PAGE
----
Of course, brokers on the front line are constantly experiencing changes to affordability, availability, criteria and product ranges (especially around self-employment and complex income scenarios) to gain a natural feel for the direction the market is taking.
However, business has been so brisk that it’s easy to get stuck in the present and gloss over issues which are likely to dominate the property market once the stamp duty holiday door is well and truly shut – whenever that might be.
The debate between renting and buying is hardly a modern-day phenomenon but in an increasingly complex mortgage market – and when also taking into account wider economic conditions – there are a growing number of new factors for borrowers and intermediaries to consider.
The pandemic lag
Vida Homeloans research showed that while the data suggested two-thirds of Britain’s rental population aspire to own their own home, it also pointed out that 19 per cent of these renters are now finding it harder than before to purchase a property because of Covid-19.
This includes 20 per cent of renting key workers, who are now having to reconsider their plans to buy.
Furthermore, 28 per cent of those renters who have had to push back their plans to buy, reported the virus has caused a fall in their income, while 27 per cent have had to dip into funds that could have been used to help them buy a home.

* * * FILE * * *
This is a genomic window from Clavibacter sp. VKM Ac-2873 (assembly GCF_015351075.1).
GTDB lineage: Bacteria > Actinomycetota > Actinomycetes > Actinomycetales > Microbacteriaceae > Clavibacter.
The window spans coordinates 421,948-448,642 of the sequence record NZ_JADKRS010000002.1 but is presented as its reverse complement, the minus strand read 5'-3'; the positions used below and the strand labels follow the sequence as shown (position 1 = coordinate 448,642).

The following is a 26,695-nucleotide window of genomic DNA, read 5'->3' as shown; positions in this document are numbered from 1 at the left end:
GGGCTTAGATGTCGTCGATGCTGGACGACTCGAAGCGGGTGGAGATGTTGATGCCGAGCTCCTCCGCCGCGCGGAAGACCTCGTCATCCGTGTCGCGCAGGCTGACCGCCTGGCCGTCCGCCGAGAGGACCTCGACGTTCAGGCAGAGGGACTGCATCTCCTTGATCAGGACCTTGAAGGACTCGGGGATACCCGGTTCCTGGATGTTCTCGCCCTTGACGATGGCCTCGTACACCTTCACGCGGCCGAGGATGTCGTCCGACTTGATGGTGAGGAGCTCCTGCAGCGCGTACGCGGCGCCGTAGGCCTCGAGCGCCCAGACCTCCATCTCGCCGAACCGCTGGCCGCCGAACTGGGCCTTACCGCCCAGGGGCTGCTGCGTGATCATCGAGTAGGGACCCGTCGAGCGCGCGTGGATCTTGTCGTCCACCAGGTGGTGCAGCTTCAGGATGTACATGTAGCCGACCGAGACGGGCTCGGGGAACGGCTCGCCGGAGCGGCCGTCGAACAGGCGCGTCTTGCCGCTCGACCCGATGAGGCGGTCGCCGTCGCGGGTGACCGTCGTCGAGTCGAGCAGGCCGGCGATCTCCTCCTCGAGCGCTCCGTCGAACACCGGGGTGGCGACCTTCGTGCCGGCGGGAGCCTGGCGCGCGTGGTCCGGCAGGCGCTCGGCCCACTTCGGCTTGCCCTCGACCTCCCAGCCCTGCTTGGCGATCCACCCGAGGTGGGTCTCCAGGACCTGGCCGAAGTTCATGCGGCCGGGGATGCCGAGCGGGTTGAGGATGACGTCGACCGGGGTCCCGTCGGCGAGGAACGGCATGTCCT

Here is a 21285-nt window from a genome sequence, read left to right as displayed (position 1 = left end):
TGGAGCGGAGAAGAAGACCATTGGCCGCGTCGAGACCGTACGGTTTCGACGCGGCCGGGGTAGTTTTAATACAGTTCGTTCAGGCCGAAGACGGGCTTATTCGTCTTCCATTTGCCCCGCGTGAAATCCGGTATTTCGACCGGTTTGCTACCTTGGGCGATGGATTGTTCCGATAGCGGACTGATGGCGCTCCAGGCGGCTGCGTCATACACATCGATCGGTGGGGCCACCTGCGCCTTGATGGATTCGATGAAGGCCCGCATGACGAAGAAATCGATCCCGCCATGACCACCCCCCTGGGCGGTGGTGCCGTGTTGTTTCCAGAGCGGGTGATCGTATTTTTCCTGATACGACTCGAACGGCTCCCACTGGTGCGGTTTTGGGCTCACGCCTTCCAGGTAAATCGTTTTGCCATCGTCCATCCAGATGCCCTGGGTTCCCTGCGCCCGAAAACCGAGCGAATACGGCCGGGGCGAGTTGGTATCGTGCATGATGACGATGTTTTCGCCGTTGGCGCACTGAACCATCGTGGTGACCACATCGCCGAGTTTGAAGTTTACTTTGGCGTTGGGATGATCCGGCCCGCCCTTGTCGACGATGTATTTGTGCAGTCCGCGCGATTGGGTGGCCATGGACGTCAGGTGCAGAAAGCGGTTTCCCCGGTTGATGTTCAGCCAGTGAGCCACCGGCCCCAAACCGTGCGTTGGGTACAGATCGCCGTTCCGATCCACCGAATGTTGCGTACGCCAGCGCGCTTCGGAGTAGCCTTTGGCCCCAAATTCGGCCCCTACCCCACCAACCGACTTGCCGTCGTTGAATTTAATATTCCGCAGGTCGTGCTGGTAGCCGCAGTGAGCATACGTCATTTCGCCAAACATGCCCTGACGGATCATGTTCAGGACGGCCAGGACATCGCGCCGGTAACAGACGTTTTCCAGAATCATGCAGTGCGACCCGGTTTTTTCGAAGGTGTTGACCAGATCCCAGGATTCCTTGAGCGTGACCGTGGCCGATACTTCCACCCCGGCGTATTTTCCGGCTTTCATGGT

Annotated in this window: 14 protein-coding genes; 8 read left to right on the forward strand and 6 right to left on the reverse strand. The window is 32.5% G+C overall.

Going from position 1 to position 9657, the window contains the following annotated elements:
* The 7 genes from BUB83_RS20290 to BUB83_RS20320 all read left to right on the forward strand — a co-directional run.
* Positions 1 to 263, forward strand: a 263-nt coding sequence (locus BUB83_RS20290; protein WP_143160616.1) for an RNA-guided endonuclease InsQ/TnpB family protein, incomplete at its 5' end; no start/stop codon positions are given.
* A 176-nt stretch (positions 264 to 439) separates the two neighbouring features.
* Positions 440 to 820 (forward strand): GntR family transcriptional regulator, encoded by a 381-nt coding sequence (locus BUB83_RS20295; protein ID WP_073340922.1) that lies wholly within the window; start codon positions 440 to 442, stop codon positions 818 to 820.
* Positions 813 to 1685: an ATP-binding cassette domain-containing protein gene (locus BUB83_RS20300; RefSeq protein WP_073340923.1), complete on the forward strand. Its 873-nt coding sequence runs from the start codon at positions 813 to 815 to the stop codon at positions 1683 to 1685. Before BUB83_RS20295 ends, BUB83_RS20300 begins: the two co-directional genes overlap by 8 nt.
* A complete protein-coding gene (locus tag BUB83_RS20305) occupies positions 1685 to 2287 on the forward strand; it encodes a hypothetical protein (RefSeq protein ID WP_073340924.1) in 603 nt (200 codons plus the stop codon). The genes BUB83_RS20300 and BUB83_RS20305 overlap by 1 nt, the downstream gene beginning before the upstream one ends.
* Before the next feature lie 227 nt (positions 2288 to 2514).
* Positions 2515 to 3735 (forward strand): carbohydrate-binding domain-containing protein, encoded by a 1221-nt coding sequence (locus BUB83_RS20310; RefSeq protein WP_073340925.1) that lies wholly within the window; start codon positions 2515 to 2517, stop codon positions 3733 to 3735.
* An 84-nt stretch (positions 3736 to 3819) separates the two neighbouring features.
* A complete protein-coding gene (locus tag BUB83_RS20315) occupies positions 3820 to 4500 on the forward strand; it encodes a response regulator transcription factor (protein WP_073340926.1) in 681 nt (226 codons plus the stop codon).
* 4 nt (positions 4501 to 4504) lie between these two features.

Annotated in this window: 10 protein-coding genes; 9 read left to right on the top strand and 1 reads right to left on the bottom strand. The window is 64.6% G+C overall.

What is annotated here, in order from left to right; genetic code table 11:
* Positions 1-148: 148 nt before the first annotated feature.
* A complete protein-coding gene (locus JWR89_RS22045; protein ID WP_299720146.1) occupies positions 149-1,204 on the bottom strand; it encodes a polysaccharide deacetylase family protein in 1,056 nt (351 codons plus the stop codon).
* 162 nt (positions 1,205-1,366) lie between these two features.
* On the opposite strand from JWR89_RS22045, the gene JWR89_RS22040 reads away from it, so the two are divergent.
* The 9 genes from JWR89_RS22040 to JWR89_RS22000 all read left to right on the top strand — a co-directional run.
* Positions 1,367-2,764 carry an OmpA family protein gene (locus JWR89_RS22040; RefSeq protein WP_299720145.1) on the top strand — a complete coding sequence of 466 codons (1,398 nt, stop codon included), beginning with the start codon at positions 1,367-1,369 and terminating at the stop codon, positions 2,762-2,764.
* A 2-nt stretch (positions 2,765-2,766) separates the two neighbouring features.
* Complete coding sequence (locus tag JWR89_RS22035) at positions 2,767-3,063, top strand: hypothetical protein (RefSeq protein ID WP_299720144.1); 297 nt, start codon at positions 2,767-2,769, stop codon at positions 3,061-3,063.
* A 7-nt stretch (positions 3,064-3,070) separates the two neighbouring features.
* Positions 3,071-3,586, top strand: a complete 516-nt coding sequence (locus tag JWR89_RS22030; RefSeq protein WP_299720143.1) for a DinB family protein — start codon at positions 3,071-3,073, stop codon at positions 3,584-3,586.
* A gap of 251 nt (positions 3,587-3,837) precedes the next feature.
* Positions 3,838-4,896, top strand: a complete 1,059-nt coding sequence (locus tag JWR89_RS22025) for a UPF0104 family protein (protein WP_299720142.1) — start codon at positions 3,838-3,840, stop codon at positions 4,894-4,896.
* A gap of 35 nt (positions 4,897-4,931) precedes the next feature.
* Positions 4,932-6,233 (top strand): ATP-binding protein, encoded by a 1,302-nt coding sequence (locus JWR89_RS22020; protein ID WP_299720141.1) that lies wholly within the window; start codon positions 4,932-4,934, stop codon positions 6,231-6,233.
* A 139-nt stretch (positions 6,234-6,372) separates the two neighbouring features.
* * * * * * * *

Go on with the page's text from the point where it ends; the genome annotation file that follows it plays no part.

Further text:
In addition, 29 per cent outlined that stricter lending requirements had made it harder to find a mortgage.
ONS data shows that house prices have increased by £20,000 since 2019, with the average property price now sitting at £250,000.
And the research highlighted that, even prior to the crisis, a fifth of renters struggled to find a lender willing to offer them a mortgage, with two in every five saying the biggest barrier to owning a home is being able to save a large enough deposit.
Not banked by Mum and Dad
Staying on the topic of deposits, a report from Saffron Building Society outlined that the majority of first-time buyers are struggling to raise a deposit, despite reports showing a fall in house prices.
It showed that 83 per cent of those currently house hunting had been offered no financial support from mum and dad. Saffron noted that the research arrives as lenders begin to return to higher loan-to-value lending, following product removals in 2020.
The past 12 months have been tough for everyone and this period does seem to have driven an even wider gap between those who can and those who can’t get a foot onto or up the property ladder.
Personal financial situations have been hit by furlough, sudden losses of income and mortgage payment holidays which are all putting some degree of additional pressure on people and families across the UK.
As recently outlined by Steve Seal, managing director at Bluestone Mortgages, when commenting on its recent results – “ultimately, our goal is to continue to deliver innovative and flexible solutions to underserved borrowers across the UK – particularly those impacted by the Covid-19 crisis.”
I’m sure this sentiment is shared across the specialist mortgage markets, and such lenders will prove increasingly prominent when it comes to providing a valuable lifeline for a growing number of potential buyers and homeowners in 2021 and beyond.